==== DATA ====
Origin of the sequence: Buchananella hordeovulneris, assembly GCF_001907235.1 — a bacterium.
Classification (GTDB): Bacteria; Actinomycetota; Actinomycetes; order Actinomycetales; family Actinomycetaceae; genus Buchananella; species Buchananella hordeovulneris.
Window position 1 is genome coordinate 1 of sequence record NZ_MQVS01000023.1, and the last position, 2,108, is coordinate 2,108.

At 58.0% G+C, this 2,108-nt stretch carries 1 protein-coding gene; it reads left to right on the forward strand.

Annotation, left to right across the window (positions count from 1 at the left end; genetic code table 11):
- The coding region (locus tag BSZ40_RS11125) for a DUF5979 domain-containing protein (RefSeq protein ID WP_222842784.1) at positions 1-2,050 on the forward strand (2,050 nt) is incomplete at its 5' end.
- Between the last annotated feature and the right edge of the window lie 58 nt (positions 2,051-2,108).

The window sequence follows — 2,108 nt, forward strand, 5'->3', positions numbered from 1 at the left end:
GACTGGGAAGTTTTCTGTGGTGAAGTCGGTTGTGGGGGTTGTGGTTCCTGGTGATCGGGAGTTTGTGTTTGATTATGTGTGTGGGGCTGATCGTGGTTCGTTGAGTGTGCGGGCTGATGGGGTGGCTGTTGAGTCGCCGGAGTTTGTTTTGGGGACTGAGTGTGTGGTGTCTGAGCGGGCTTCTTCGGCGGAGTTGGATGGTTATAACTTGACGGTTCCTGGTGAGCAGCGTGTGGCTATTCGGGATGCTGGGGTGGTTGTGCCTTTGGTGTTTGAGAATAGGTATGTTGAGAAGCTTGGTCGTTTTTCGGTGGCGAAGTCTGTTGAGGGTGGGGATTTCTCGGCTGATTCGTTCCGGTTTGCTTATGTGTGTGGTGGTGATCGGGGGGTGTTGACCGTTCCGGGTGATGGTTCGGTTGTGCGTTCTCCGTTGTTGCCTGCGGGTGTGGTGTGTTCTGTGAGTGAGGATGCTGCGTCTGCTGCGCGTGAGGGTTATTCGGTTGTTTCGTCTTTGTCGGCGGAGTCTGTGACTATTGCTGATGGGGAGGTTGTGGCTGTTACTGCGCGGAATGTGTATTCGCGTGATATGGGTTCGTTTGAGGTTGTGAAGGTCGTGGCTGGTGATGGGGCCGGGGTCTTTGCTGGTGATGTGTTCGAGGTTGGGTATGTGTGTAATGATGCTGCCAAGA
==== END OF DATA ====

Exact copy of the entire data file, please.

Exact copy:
Origin of the sequence: Buchananella hordeovulneris, assembly GCF_001907235.1 — a bacterium.
Classification (GTDB): Bacteria; Actinomycetota; Actinomycetes; order Actinomycetales; family Actinomycetaceae; genus Buchananella; species Buchananella hordeovulneris.
Window position 1 is genome coordinate 1 of sequence record NZ_MQVS01000023.1, and the last position, 2,108, is coordinate 2,108.

At 58.0% G+C, this 2,108-nt stretch carries 1 protein-coding gene; it reads left to right on the forward strand.

Annotation, left to right across the window (positions count from 1 at the left end; genetic code table 11):
- The coding region (locus tag BSZ40_RS11125) for a DUF5979 domain-containing protein (RefSeq protein ID WP_222842784.1) at positions 1-2,050 on the forward strand (2,050 nt) is incomplete at its 5' end.
- Between the last annotated feature and the right edge of the window lie 58 nt (positions 2,051-2,108).

The window sequence follows — 2,108 nt, forward strand, 5'->3', positions numbered from 1 at the left end:
GACTGGGAAGTTTTCTGTGGTGAAGTCGGTTGTGGGGGTTGTGGTTCCTGGTGATCGGGAGTTTGTGTTTGATTATGTGTGTGGGGCTGATCGTGGTTCGTTGAGTGTGCGGGCTGATGGGGTGGCTGTTGAGTCGCCGGAGTTTGTTTTGGGGACTGAGTGTGTGGTGTCTGAGCGGGCTTCTTCGGCGGAGTTGGATGGTTATAACTTGACGGTTCCTGGTGAGCAGCGTGTGGCTATTCGGGATGCTGGGGTGGTTGTGCCTTTGGTGTTTGAGAATAGGTATGTTGAGAAGCTTGGTCGTTTTTCGGTGGCGAAGTCTGTTGAGGGTGGGGATTTCTCGGCTGATTCGTTCCGGTTTGCTTATGTGTGTGGTGGTGATCGGGGGGTGTTGACCGTTCCGGGTGATGGTTCGGTTGTGCGTTCTCCGTTGTTGCCTGCGGGTGTGGTGTGTTCTGTGAGTGAGGATGCTGCGTCTGCTGCGCGTGAGGGTTATTCGGTTGTTTCGTCTTTGTCGGCGGAGTCTGTGACTATTGCTGATGGGGAGGTTGTGGCTGTTACTGCGCGGAATGTGTATTCGCGTGATATGGGTTCGTTTGAGGTTGTGAAGGTCGTGGCTGGTGATGGGGCCGGGGTCTTTGCTGGTGATGTGTTCGAGGTTGGGTATGTGTGTAATGATGCTGCCAAGA